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Science Nation: Eliciting Brain Plasticity to Keep the Body Moving

3 minutes

(Describer) In an animation, streams of light collide to create a globe filled with water. Title: Science Nation. Electrodes cover a thin swimming cap on a man's head.

(male) Reasonably comfortable? Yes.

(male narrator) For Jim Campbell, who has Parkinson's disease, it's time to get gooey. Before he can start a computer-based test to monitor his neural activity, dozens of sensors must be activated in this cap using a conductive gel.

(male) Parkinson's disease is not just about one impaired brain location, it's the whole body.

(Describer) Curt Cauwenberghs:

We look at the problems holistically, combine science and clinical aspects, but with engineering approaches for technology.

(narrator) With support from the National Science Foundation's Emerging Frontiers of Research and Innovation Program, University of California San Diego bioengineer Gert Cauwenberghs and his team are working to understand how brain circuitry controls how we move.

(Describer) Campbell operates controls that move dots on a computer.

The goal: develop new technologies to help patients like Campbell navigate the world on their own. We'd like to go one step further and use advanced technology, but in a means that is more proactive in helping the brain get around problems-- in this case Parkinson's disease-- by working with the brain's natural elasticity in the wiring connections between neurons in different ways.

(Describer) Howard Poizner:

(male) Understanding what the patterns are, in terms of what's amenable to treatment and what isn't, has implications for therapy and rehabilitation for patients and for understanding the nature of these brain circuits that are dysfunctional already.

(narrator) They're already seeing progress toward making these tests simpler and faster.

(Describer) Small crown shapes are inside a cap of soft straps.

(male) This uses Bluetooth for all the data connection.

(narrator) This new EEG cap doesn't need gel or wires. It's still highly sensitive to brain activity.

(Describer) Tim Mullen:

We're also trying to get from the sensor level, the level of the little currents we're recording here, down to the level of much smaller currents inside your brain being generated by neurons.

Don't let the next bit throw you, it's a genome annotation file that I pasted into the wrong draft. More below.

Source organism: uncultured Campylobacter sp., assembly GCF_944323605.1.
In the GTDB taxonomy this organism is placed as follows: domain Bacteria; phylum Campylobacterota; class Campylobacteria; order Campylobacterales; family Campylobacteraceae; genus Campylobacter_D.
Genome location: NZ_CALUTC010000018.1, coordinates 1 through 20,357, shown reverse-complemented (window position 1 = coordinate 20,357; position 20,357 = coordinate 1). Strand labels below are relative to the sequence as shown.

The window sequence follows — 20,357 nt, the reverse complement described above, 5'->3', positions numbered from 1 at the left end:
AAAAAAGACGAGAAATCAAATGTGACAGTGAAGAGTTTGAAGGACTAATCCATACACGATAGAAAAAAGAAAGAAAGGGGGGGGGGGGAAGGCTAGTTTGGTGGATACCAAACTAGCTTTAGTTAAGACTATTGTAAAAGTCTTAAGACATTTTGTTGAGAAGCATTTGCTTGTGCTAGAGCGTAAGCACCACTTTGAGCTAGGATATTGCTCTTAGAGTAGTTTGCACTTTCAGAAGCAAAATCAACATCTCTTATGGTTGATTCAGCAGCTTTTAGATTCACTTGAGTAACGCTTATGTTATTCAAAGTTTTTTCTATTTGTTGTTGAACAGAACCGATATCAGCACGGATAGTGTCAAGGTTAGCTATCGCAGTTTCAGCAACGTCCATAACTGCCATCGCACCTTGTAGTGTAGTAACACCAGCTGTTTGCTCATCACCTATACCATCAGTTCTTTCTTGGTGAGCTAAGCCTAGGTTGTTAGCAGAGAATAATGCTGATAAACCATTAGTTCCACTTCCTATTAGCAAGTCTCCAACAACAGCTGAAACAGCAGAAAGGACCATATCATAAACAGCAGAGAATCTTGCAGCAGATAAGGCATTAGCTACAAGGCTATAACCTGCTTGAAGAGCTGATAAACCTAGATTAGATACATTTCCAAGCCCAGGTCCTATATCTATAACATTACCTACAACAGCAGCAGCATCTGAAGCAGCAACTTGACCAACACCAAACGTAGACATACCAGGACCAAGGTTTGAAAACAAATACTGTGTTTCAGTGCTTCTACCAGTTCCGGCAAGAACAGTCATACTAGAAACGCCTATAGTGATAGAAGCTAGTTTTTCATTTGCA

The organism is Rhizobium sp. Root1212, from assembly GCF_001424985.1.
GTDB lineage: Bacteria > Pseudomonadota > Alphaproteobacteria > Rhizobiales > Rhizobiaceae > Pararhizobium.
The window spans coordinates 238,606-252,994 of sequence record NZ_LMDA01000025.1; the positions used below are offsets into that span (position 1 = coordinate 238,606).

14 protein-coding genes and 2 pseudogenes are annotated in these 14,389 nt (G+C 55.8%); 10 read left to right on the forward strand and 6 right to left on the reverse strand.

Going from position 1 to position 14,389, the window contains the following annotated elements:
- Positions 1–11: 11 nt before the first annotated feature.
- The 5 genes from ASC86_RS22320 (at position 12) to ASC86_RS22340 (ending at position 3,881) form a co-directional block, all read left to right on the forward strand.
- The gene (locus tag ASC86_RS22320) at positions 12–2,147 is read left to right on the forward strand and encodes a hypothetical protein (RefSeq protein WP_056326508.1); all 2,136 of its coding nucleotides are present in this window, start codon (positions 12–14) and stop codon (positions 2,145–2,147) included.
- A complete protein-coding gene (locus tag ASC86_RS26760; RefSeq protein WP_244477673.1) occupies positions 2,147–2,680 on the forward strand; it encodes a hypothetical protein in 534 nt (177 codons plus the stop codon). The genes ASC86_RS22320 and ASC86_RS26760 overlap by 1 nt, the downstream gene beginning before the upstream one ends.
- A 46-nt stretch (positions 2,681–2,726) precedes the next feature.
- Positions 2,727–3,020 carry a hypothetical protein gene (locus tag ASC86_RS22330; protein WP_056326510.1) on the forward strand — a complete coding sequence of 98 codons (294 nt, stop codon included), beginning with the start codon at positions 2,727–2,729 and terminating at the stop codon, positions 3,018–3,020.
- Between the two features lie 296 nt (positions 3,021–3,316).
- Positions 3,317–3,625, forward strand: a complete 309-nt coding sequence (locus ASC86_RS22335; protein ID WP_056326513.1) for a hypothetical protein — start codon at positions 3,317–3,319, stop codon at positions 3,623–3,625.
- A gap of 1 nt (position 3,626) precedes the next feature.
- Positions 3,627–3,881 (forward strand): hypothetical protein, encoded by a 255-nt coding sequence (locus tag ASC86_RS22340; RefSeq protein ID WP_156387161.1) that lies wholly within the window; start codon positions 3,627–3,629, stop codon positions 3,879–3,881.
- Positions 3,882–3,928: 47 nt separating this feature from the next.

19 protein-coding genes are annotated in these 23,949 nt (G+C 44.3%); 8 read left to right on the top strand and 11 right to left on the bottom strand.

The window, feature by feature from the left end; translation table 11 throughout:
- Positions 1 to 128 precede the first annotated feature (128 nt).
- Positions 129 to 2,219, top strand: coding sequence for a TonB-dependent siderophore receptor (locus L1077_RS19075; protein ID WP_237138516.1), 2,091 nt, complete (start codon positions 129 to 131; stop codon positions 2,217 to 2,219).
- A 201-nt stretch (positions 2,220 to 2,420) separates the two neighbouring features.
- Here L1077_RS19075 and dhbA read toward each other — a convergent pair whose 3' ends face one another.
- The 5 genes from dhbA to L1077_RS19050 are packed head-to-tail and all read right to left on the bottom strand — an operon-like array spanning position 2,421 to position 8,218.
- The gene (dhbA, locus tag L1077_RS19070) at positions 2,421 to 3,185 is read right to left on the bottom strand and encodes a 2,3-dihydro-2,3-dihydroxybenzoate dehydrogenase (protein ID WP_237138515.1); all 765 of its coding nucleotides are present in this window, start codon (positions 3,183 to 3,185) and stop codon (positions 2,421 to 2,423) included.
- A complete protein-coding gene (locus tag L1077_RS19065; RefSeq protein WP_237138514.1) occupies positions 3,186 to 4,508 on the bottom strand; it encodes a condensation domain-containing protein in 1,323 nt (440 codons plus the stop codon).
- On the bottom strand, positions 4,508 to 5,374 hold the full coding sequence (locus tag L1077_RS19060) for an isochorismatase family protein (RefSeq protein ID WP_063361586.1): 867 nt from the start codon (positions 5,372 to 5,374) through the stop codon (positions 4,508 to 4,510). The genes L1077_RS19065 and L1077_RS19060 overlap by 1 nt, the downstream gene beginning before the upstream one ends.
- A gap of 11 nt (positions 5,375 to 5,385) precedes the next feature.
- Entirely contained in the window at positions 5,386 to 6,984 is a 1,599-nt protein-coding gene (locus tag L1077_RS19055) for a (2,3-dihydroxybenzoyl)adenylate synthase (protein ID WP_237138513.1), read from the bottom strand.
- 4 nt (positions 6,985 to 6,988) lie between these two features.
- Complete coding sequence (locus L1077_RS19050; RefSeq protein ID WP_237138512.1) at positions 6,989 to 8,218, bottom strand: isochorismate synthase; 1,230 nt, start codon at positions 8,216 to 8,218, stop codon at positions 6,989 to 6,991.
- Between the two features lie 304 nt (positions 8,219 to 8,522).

(narrator) Using motion capture and virtual reality technology, researchers are learning more about the relationship between neural activity and the human body in motion. That's key to developing devices that will help in day-to-day activities. It's not about advancing knowledge in an ivory tower, it's about making things work in the real world.

(narrator) Demystifying how the brain and body work together will lead to a new generation of activity sensors and smarter prosthetics to improve speech and balance. Campbell is glad to contribute. I get satisfaction that I'm helping them. I'm hoping eventually they'll help me.

(narrator) Decoding the complexities of the human brain: one of the grand engineering challenges of the 21st century.

(Describer) A globe turns.

For Science Nation, I'm Miles O'Brien.

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With support from the National Science Foundation's (NSF) Emerging Frontiers of Research and Innovation (EFRI) program, bioengineer Gert Cauwenberghs, of the Jacobs School of Engineering and the Institute for Neural Computation at the University of California (UC), San Diego, and his colleagues are working to understand how brain circuitry controls how we move. The goal is to develop new technologies to help patients with Parkinson's disease and other debilitating medical conditions navigate the world on their own. Part of the National Science Foundation Series “Science Nation.”

Media Details

Runtime: 3 minutes

Science Nation
Episode 1
4 minutes
Grade Level: 7 - 12
Science Nation
Episode 2
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Episode 3
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Episode 4
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Episode 5
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Episode 6
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Episode 7
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Episode 8
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Episode 9
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Episode 10
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